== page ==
Drew Vecchio, Lock, Michigan: Vecchio enjoys the hard work performed in the boiler room, but showed he can carry the rock on his way to a three-try season.

John Adair, Flanker, Iowa: As tough as they come, Adair is a military veteran with two tours in Afghanistan under his belt. His strength and tenacity were constantly on display for the Hawkeyes as the senior led his team in tackles time and time again.

Jeff Chatfield, Flanker, Ohio State: Chatfield exemplified the work rate of an open side flanker this season. Whether on defense or attack, Chatfield was always around the ball.

Tyler Graham, Number eight, Indiana: Not many backs run with the pace and agility of Graham. Another All-BTU Hoosier who will be back in red and white next fall, Graham had multi-try matches against Iowa and Purdue.

All-BTU 2nd Team Backs:

Luke Hickey, Scrum half, Ohio State: With the ability to distribute accurately from the base of rucks, Hickey is also a crafty and dangerous attacker, scoring six tries during the season.

Joel Conzelmann, Fly half, Michigan: Conzelmann possesses everything you could want in a fly half: a good distributor, a quality leader, and an accurate boot. Number 10 has been a staple in the Wolverines backline for a number of years, and will surely be missed next season.

Matoko Noudehou, Center, Wisconsin: With the size and strength of an inside center, Noudehou is a lot to handle in a number 13 jersey. The sophomore from Milwaukee was more effective as the season went on, and handled the majority of the Badgers’ kicking duties.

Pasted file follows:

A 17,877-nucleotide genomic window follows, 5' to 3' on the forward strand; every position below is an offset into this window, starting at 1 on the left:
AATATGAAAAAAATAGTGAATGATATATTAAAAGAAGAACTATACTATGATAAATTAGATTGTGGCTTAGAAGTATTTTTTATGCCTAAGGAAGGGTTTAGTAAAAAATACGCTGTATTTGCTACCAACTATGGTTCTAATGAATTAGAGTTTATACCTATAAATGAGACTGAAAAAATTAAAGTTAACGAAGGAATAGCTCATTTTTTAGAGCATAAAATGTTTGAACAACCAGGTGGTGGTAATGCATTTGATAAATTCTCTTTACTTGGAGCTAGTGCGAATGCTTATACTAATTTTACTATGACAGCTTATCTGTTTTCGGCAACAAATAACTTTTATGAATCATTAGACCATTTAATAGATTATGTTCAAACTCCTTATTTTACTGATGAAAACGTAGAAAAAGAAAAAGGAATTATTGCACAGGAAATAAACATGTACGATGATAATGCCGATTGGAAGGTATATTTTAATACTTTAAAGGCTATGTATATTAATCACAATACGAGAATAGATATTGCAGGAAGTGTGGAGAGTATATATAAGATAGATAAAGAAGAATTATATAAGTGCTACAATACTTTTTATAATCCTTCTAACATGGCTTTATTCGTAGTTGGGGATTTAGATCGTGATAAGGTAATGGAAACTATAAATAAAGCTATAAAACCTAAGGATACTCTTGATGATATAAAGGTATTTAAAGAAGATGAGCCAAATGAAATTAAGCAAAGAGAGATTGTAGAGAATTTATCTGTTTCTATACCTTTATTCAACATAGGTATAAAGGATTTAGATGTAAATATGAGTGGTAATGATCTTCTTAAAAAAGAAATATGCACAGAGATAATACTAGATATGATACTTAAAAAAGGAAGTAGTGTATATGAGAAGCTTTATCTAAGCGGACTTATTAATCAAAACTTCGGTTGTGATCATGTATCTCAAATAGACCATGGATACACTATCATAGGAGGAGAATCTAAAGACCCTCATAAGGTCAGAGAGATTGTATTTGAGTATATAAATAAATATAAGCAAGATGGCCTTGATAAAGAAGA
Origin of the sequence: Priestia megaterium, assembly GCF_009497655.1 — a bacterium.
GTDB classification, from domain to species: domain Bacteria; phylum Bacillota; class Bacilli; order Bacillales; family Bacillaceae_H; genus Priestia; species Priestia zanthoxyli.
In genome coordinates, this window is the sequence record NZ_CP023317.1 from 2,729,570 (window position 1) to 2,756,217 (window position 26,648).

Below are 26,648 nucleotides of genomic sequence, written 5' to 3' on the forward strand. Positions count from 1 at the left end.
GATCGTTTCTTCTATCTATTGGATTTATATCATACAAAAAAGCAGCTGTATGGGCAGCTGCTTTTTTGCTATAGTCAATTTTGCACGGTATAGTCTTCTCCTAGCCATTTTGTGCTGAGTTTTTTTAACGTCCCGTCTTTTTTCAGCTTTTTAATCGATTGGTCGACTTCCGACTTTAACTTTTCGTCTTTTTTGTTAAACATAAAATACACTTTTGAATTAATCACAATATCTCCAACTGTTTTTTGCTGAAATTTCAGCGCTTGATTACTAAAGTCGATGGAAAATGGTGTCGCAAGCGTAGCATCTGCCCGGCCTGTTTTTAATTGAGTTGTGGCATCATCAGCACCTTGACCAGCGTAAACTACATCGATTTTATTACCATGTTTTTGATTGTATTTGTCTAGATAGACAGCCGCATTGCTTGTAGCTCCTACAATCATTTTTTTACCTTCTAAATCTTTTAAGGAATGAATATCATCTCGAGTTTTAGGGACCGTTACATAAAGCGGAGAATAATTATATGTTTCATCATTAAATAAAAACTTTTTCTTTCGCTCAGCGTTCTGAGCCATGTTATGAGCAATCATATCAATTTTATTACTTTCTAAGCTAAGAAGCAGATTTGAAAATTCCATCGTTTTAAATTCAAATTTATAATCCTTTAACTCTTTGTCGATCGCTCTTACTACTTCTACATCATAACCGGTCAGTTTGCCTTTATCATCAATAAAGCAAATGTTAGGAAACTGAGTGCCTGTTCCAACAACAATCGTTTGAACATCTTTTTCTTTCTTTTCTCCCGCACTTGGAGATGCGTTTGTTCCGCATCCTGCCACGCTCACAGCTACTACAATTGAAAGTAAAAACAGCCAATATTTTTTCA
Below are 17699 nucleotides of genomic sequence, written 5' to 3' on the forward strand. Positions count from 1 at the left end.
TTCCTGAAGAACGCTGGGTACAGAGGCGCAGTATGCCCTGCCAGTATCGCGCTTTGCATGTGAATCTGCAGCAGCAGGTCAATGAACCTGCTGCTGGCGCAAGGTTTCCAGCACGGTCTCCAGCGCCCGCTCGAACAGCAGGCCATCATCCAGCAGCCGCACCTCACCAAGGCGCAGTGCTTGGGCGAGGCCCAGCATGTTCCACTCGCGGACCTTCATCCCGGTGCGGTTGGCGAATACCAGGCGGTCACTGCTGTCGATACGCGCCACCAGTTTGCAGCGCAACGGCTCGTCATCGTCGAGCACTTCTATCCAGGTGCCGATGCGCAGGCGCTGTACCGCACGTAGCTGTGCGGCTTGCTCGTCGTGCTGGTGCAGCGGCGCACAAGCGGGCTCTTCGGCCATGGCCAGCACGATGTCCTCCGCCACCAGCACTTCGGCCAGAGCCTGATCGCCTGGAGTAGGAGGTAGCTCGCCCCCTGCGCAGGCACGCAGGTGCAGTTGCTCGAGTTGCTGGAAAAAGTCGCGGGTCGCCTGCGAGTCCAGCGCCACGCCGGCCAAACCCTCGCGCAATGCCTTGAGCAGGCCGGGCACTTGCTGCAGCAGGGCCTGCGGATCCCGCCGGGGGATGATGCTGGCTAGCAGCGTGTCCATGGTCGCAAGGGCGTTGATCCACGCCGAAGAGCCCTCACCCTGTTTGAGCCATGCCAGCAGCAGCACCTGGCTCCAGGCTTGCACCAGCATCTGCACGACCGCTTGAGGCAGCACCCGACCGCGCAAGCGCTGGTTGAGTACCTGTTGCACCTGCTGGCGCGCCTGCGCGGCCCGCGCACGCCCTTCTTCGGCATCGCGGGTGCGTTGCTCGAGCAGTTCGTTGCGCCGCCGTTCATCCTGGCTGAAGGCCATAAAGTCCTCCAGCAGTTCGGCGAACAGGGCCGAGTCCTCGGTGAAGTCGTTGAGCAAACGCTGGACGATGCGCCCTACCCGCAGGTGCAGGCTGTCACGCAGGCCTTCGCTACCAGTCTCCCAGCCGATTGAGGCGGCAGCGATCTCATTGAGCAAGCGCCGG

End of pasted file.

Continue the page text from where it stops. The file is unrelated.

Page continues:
Dan Pettay, Center, Wisconsin: Equally as difficult to bring down as his fellow Badger center, Pettay had a strong season for the BTU Champions.

Dan Carroll, Wing, Iowa: A bigger wing, Carroll still has speed to burn and the ability to score highlight-reel tries. He’s also a valued vocal leader for the Hawkeyes – something not typically found in a winger.

Martin Giannetti Latuf, Full back, Illinois: A sure tackler, Giannetti Latuf shredded Iowa’s defense with four tries in October.

Forward of the Year – Santino Cua: Ohio State’s best loose forward was as valuable to his team as any other player in the BTU. Nursing an injured shoulder, Cua came off the bench to spark the Buckeyes come from behind win over Michigan. The upset of the Wolverines put Ohio State in the BTU Championship against Wisconsin. Although the Buckeyes couldn’t get past the Badgers, Cua was the best player on the pitch that day and scored two tries.

Back of the Year – Teddy Terezis: Indiana’s number 10 led the BTU in points, and helped navigate the Hoosiers’ undefeated season. Only graduating one starter, Indiana will be one of the best teams in the country next season, and Terezis will be one of the finest backline players in the country.

 Coach of the Year – Jim Estes, Iowa: Sarasopa Enari of Indiana and Nic Tyson of Wisconsin are worthy of this honor for the jobs they did this season, but Estes takes the BTU coaching cake. Following two consecutive 0-7 seasons, the Hawkeyes finished the BTU regular season 4-2. The team’s biggest win of the season came at the BTU Championship, where Iowa beat Michigan to finish third in the conference and currently rank No. 17 in Canterbury’s D1A Top 20.